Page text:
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Reproductive Division of Labor between Hybrid and Nonhybrid Offspring in a Fire Ant Hybrid Zone
Sara Helms Cahan and S. Bradleigh Vinson
Vol. 57, No. 7 (Jul., 2003), pp. 1562-1570
Published by: Society for the Study of Evolution
Stable URL: http://www.jstor.org/stable/3448758
Page Count: 9
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Interspecific hybridization can often impose a substantial fitness cost due to reduced hybrid viability or fecundity. In social insects, however, such costs disproportionately impact reproductive offspring, whereas hybrids who become sterile workers can be functional, and even beneficial, colony members. Genomic imprinting of the paternal genome in reproductive, but not worker female offspring has been proposed as a mechanism to avoid genomic incompatibilities in hybrid queens in a hybrid zone between two fire ant species, Solenopsis geminata and S. xyloni. A study of allozyme variation demonstrated differences between the worker caste displaying a hybrid phenotype, and the winged queen caste displaying only the mother's phenotype. In this study, we investigate whether these differences are caused by genomic imprinting or genetic differences between castes by comparing variability of proteins to that of microsatellite markers. Workers and winged queens differed genetically at both classes of marker, indicating that allozyme differences were caused by underlying genetic differences between castes rather than differences in gene expression due to imprinting. Workers were F1 S. geminata x S. xyloni hybrids, whereas nearly all winged queens were of pure S. xyloni ancestry. Thus, S. xyloni within the hybrid zone appears to have evolved social hybridogenesis, in which the loss of worker potential in pure-species offspring necessitates hybridization for worker production, but prevents hybrids from being represented in the reproductive caste.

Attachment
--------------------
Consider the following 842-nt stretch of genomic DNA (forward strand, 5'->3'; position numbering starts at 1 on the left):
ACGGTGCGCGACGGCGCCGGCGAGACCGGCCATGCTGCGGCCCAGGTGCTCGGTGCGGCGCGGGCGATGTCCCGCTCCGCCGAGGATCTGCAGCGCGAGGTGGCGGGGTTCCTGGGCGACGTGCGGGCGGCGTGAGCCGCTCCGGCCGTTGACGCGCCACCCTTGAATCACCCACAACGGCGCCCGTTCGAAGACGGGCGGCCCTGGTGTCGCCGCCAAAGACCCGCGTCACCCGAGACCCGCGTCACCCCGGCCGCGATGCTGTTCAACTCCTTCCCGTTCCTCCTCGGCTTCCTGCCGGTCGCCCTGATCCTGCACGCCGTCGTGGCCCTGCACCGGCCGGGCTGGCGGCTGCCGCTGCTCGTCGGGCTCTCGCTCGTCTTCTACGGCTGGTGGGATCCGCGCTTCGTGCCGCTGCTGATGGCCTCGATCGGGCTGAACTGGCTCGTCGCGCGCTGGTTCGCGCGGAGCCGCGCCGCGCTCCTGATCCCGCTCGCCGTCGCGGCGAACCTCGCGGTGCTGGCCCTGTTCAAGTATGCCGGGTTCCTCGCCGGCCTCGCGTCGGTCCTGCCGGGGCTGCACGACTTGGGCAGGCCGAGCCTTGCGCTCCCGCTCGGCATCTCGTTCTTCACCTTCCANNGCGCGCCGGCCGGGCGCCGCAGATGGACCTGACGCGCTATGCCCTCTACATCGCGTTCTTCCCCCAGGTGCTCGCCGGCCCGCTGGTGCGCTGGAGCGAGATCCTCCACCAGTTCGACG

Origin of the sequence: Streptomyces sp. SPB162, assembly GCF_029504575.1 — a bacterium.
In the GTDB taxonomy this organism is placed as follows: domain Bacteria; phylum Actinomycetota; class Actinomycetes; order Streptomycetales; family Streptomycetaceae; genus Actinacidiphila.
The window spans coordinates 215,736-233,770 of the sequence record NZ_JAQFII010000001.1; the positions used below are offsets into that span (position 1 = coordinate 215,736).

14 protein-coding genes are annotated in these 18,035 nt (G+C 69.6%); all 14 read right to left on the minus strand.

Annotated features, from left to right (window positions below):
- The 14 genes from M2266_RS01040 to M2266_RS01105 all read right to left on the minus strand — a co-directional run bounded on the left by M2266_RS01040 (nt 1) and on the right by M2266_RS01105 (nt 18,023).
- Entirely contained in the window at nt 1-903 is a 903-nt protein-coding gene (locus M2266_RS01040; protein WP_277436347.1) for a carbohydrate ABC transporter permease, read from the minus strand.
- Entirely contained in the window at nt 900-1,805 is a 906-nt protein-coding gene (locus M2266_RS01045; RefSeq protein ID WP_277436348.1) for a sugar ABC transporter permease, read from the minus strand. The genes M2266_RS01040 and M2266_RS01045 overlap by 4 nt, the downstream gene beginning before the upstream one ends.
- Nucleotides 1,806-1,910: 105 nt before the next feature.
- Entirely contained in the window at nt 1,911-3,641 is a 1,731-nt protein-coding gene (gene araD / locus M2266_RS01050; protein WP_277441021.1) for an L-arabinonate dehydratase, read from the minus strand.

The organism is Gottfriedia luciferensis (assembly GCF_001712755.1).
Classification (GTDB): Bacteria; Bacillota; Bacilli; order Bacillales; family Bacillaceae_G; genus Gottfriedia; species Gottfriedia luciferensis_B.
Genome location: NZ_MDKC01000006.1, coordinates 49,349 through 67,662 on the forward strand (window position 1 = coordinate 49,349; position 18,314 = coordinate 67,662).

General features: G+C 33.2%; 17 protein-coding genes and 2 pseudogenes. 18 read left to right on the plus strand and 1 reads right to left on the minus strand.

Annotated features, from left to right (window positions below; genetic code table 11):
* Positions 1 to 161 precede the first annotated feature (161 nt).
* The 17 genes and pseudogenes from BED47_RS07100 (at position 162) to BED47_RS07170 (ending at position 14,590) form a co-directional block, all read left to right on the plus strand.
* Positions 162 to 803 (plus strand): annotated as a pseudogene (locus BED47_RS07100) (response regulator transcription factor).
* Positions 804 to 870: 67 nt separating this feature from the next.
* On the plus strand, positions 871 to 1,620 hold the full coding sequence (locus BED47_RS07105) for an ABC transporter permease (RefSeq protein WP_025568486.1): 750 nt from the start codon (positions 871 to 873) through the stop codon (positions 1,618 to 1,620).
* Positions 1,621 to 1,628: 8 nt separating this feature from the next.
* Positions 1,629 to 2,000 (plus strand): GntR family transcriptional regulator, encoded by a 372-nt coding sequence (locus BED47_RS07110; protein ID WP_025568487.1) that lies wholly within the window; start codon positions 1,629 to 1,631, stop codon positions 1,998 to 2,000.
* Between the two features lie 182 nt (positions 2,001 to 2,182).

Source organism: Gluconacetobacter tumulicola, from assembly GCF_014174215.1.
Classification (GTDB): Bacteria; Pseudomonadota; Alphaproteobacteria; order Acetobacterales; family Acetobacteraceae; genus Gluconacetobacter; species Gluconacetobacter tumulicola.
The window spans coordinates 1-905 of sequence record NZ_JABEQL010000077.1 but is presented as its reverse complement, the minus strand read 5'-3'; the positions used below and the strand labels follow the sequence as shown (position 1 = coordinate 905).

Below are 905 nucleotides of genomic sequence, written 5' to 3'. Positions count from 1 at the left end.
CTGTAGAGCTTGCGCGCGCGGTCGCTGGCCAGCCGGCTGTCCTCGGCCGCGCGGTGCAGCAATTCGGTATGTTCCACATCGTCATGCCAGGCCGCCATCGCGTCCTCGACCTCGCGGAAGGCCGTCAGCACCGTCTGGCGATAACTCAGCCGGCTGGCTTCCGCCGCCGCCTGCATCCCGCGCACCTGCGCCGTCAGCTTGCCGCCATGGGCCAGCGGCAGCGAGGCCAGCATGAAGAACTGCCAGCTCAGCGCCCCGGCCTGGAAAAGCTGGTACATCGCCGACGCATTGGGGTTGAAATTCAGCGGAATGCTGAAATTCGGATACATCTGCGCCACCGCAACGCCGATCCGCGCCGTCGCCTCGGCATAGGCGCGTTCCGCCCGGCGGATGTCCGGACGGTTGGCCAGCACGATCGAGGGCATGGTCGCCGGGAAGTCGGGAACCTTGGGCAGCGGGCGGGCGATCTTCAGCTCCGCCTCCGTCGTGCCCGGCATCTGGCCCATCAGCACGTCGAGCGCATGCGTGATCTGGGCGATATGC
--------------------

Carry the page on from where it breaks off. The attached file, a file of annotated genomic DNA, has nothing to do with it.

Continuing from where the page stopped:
Evolution © 2003 Society for the Study of Evolution